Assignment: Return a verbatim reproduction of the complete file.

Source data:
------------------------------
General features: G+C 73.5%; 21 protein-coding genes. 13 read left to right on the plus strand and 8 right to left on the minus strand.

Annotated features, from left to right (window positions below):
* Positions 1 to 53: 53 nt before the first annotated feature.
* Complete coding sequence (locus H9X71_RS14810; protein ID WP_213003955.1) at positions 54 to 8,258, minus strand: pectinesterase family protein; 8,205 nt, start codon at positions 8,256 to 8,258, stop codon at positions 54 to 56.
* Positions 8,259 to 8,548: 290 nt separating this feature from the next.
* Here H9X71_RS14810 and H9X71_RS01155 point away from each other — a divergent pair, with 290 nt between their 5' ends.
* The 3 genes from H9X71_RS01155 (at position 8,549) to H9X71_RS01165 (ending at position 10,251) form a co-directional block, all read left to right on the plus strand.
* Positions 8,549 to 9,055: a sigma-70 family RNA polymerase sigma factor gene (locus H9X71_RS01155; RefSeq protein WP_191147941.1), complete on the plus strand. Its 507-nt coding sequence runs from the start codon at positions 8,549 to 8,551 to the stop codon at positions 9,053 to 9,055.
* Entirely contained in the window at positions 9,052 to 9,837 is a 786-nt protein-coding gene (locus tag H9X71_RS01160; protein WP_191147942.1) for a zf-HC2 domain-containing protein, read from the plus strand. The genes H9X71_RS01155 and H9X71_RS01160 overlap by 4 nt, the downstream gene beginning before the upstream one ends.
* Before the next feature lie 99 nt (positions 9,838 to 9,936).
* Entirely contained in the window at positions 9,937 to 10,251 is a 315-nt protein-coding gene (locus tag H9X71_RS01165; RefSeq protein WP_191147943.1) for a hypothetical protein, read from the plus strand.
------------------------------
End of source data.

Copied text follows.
General features: G+C 73.5%; 21 protein-coding genes. 13 read left to right on the plus strand and 8 right to left on the minus strand.

Annotated features, from left to right (window positions below):
* Positions 1 to 53: 53 nt before the first annotated feature.
* Complete coding sequence (locus H9X71_RS14810; protein ID WP_213003955.1) at positions 54 to 8,258, minus strand: pectinesterase family protein; 8,205 nt, start codon at positions 8,256 to 8,258, stop codon at positions 54 to 56.
* Positions 8,259 to 8,548: 290 nt separating this feature from the next.
* Here H9X71_RS14810 and H9X71_RS01155 point away from each other — a divergent pair, with 290 nt between their 5' ends.
* The 3 genes from H9X71_RS01155 (at position 8,549) to H9X71_RS01165 (ending at position 10,251) form a co-directional block, all read left to right on the plus strand.
* Positions 8,549 to 9,055: a sigma-70 family RNA polymerase sigma factor gene (locus H9X71_RS01155; RefSeq protein WP_191147941.1), complete on the plus strand. Its 507-nt coding sequence runs from the start codon at positions 8,549 to 8,551 to the stop codon at positions 9,053 to 9,055.
* Entirely contained in the window at positions 9,052 to 9,837 is a 786-nt protein-coding gene (locus tag H9X71_RS01160; protein WP_191147942.1) for a zf-HC2 domain-containing protein, read from the plus strand. The genes H9X71_RS01155 and H9X71_RS01160 overlap by 4 nt, the downstream gene beginning before the upstream one ends.
* Before the next feature lie 99 nt (positions 9,838 to 9,936).
* Entirely contained in the window at positions 9,937 to 10,251 is a 315-nt protein-coding gene (locus tag H9X71_RS01165; RefSeq protein WP_191147943.1) for a hypothetical protein, read from the plus strand.